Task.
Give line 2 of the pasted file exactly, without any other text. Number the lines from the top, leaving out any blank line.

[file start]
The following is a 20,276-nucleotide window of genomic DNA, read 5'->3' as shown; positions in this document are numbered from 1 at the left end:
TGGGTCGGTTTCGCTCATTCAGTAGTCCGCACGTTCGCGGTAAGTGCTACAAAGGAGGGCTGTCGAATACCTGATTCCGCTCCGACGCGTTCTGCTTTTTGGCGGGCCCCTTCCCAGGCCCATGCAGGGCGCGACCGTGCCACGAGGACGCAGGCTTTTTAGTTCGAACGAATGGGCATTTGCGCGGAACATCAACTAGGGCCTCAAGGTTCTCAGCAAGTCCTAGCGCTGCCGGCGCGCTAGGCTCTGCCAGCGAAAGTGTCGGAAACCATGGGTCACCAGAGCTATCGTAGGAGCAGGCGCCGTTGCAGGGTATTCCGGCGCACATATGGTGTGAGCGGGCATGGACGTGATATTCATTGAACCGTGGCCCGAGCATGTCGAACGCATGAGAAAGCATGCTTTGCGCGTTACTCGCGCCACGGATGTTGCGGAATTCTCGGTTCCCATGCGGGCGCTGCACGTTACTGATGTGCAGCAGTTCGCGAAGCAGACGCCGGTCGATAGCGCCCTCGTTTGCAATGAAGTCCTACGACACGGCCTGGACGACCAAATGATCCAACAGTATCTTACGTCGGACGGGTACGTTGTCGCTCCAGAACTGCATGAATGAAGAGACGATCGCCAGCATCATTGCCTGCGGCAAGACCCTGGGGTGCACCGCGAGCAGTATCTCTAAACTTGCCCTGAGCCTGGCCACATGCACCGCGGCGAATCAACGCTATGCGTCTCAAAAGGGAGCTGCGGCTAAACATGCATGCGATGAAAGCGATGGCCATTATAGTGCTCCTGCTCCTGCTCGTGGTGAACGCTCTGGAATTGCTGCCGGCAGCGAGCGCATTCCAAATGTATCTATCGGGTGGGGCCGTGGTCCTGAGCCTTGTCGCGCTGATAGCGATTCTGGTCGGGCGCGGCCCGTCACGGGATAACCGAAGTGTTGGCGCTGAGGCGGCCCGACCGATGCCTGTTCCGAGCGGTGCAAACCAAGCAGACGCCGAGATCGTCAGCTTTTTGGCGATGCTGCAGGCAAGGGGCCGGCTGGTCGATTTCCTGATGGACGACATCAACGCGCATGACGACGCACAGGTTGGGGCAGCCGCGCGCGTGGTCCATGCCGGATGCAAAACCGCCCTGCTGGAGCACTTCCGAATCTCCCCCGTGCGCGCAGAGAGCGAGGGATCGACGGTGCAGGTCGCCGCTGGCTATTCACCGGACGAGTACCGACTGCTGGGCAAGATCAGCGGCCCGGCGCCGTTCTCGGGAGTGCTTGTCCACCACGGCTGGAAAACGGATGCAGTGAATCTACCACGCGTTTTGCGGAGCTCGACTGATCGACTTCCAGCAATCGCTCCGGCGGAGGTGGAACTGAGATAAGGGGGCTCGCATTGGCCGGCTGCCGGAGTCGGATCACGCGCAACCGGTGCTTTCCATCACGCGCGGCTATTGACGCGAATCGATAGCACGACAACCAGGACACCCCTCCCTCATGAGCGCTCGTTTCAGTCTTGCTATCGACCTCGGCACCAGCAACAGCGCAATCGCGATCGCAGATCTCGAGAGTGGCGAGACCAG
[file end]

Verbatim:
TGGGTCGGTTTCGCTCATTCAGTAGTCCGCACGTTCGCGGTAAGTGCTACAAAGGAGGGCTGTCGAATACCTGATTCCGCTCCGACGCGTTCTGCTTTTTGGCGGGCCCCTTCCCAGGCCCATGCAGGGCGCGACCGTGCCACGAGGACGCAGGCTTTTTAGTTCGAACGAATGGGCATTTGCGCGGAACATCAACTAGGGCCTCAAGGTTCTCAGCAAGTCCTAGCGCTGCCGGCGCGCTAGGCTCTGCCAGCGAAAGTGTCGGAAACCATGGGTCACCAGAGCTATCGTAGGAGCAGGCGCCGTTGCAGGGTATTCCGGCGCACATATGGTGTGAGCGGGCATGGACGTGATATTCATTGAACCGTGGCCCGAGCATGTCGAACGCATGAGAAAGCATGCTTTGCGCGTTACTCGCGCCACGGATGTTGCGGAATTCTCGGTTCCCATGCGGGCGCTGCACGTTACTGATGTGCAGCAGTTCGCGAAGCAGACGCCGGTCGATAGCGCCCTCGTTTGCAATGAAGTCCTACGACACGGCCTGGACGACCAAATGATCCAACAGTATCTTACGTCGGACGGGTACGTTGTCGCTCCAGAACTGCATGAATGAAGAGACGATCGCCAGCATCATTGCCTGCGGCAAGACCCTGGGGTGCACCGCGAGCAGTATCTCTAAACTTGCCCTGAGCCTGGCCACATGCACCGCGGCGAATCAACGCTATGCGTCTCAAAAGGGAGCTGCGGCTAAACATGCATGCGATGAAAGCGATGGCCATTATAGTGCTCCTGCTCCTGCTCGTGGTGAACGCTCTGGAATTGCTGCCGGCAGCGAGCGCATTCCAAATGTATCTATCGGGTGGGGCCGTGGTCCTGAGCCTTGTCGCGCTGATAGCGATTCTGGTCGGGCGCGGCCCGTCACGGGATAACCGAAGTGTTGGCGCTGAGGCGGCCCGACCGATGCCTGTTCCGAGCGGTGCAAACCAAGCAGACGCCGAGATCGTCAGCTTTTTGGCGATGCTGCAGGCAAGGGGCCGGCTGGTCGATTTCCTGATGGACGACATCAACGCGCATGACGACGCACAGGTTGGGGCAGCCGCGCGCGTGGTCCATGCCGGATGCAAAACCGCCCTGCTGGAGCACTTCCGAATCTCCCCCGTGCGCGCAGAGAGCGAGGGATCGACGGTGCAGGTCGCCGCTGGCTATTCACCGGACGAGTACCGACTGCTGGGCAAGATCAGCGGCCCGGCGCCGTTCTCGGGAGTGCTTGTCCACCACGGCTGGAAAACGGATGCAGTGAATCTACCACGCGTTTTGCGGAGCTCGACTGATCGACTTCCAGCAATCGCTCCGGCGGAGGTGGAACTGAGATAAGGGGGCTCGCATTGGCCGGCTGCCGGAGTCGGATCACGCGCAACCGGTGCTTTCCATCACGCGCGGCTATTGACGCGAATCGATAGCACGACAACCAGGACACCCCTCCCTCATGAGCGCTCGTTTCAGTCTTGCTATCGACCTCGGCACCAGCAACAGCGCAATCGCGATCGCAGATCTCGAGAGTGGCGAGACCAG